Cannabis Is A Major Economic Contributor In Canada
Canada was not the first country to legalize cannabis for adult use. That distinction goes to Uruguay which legalized cannabis for adult use roughly 5 years prior to Canada doing so in 2018.
However, Canada was the first G-7 country to legalize cannabis for adult use, and historically it is the only country on earth where anyone of legal age can purchase cannabis from storefronts, delivery services, and via the web. It has served as the ultimate public policy experiment, and according to the results of a new analysis from Deloitte, the experiment appears to be working.
Deloitte is the world’s largest consulting firm and offers a wide variety of services. One thing that the consulting firm does is economic analysis. Deloitte recently released its analysis regarding Canada’s emerging cannabis industry.
A number of firms and government entities have released Canada cannabis industry data on a rolling basis, however, Deloitte’s analysis is the most comprehensive to date. They looked at a number of economic statistics and indicators since the start of legalization in Canada over three years ago.
One of the major takeaways from the analysis is that the legal cannabis industry in Canada has created roughly 151,000 jobs. Jobs range from budtenders to cultivation staff to regulatory positions in government. To put that figure into perspective, it is estimated that the number of cannabis jobs in the U.S. is roughly 321,000.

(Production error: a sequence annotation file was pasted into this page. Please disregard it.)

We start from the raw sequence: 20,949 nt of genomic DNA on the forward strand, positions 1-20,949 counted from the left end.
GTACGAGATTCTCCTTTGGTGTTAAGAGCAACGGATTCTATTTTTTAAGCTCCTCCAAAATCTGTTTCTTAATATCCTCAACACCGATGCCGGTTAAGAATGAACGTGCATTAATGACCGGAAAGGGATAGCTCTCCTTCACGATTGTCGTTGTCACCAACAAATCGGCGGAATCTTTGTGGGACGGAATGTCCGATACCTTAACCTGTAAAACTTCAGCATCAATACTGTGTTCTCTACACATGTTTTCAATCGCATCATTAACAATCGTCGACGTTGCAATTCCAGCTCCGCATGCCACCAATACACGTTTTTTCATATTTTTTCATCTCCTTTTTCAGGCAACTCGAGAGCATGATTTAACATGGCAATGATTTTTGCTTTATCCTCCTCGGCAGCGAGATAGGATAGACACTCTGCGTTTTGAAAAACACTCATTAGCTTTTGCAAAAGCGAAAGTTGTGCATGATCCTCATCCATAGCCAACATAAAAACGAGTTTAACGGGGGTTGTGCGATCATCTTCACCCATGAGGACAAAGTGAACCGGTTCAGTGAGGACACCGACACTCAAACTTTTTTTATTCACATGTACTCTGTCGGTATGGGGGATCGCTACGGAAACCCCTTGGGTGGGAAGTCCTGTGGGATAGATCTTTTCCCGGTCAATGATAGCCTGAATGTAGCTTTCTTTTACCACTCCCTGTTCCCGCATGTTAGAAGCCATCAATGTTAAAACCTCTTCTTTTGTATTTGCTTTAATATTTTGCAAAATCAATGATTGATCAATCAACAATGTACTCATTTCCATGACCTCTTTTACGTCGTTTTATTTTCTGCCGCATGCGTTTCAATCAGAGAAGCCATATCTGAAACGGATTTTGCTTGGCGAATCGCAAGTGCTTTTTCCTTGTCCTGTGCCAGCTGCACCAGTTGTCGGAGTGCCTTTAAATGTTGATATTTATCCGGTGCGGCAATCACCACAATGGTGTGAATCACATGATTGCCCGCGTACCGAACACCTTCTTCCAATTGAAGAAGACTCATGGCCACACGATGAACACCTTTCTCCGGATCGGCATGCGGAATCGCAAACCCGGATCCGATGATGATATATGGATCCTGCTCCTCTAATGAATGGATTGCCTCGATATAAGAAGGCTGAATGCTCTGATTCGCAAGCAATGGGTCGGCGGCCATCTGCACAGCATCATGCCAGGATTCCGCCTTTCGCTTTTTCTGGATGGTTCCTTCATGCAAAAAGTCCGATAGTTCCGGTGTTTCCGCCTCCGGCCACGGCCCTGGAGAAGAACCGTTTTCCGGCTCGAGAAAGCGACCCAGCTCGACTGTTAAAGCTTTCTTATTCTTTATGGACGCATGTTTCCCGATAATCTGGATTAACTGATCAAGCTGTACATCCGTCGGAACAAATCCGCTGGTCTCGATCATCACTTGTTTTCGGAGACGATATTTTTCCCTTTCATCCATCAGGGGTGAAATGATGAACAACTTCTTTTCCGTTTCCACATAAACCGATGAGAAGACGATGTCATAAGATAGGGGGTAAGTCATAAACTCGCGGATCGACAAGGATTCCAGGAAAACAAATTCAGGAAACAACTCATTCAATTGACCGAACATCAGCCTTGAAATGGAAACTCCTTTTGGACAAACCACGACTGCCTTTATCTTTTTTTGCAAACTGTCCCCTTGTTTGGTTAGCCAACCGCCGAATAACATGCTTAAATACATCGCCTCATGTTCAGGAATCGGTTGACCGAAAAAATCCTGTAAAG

A major selling point for a legalized industry is that it creates good jobs, and often in areas where it’s typically hard to create jobs, such as in rural areas. After all, an indoor cultivation center or processing facility can be located virtually anywhere, and people purchase cannabis nationwide regardless of local population size.
GDP And Tax Revenue
In addition to generating new jobs across Canada, the emerging legal cannabis industry is responsible for generating over $15 billion since legal adult-use sales launched in late 2018. It’s not enough money to solve every financial problem that Canada has, however, it’s still a significant sum that would otherwise be zero if the legal cannabis industry wasn’t allowed to operate.
The overall economic boost from Canada’s legalized industry is substantial. Deloitte estimates that the legal cannabis industry in Canada has contributed over $43.5 billion to the nation’s GDP since the start of legalization. Cannabis companies have directly invested roughly $4.4 billion into Canada’s economy, with the remaining boost to GDP coming from “indirect” economic contributions, and “induced” contributions according to Deloitte.